Derivative Free Optimization (DFO) in short

"In fact, we consider optimization without derivatives one of the most important, open, and challenging areas in computational science and engineering, and one with enormous practical potential." Andrew R. Conn, Katya Scheinberg, and Luís Nunes Vicente, Section 1.1 (page 1) of Introduction to Derivative-Free Optimization (SIAM, 2009).
Derivative Free Optimization is an continuous optimization technique wherein the only requirement is to be able to evaluate the function to optimize. DFO algorithms are based on simple intuitive ideas and are easy to understand. A wide range of DFO algorithms and techniques with their own advantages and disadvantages exist.

Assets

  • Wide range of continuous problems can be tackled with DFO
  • No knowledge of the objective function is required (possibility to deal with black-box functions)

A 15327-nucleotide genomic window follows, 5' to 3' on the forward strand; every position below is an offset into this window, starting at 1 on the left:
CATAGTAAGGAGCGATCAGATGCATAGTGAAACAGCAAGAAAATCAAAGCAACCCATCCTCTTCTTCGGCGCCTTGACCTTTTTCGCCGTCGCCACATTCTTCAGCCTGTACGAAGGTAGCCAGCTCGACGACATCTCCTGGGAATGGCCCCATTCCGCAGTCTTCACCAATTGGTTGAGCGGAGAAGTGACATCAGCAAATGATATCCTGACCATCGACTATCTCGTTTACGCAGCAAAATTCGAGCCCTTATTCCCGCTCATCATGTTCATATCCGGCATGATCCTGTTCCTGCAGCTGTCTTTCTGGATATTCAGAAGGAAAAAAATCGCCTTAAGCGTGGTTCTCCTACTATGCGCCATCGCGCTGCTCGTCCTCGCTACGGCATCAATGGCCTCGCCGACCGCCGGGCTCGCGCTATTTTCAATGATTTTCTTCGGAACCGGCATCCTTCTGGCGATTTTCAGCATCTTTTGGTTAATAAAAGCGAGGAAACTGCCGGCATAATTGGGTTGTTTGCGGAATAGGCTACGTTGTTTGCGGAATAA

• Possibility to extend to multiobjective optimization
  • Wide range of available algorithms
  • Easy and ready-to-use algorithms
  • Typical problems where DFO is good at: optimization with simulations, physics problems, optimization with expensive objective functions

Weaknesses

  • Tuning of parameters might be tricky (some algorithms have several parameters)
  • There is a learning curve to understand which algorithm to use for a given objective function
  • Can only deal with "box-constraints" (i.e. input of the evaluation function contained in a hyper-volume)
  • Some algorithms might get stuck into local optima, restarts needed

Why OscaR-DFO

  • Very crisp and elegant models using Scala (as short as dedicated languages)
  • Full control on the algorithm parameters
  • Several visualisation tools available to see the evolution of the solution while executing some algorithms
  • The functional paradigm of Scala allows to easily express constraint and objectives in few lines
  • Some unique algorithms (for the moment MOGEN)
  • New DFO algorithms included in each new version
  • Reliable: nightly tested through hundreds of regression tests
  • Very reactive development team (in case of question or bug fix)

Some links to learn to use OscaR and DFO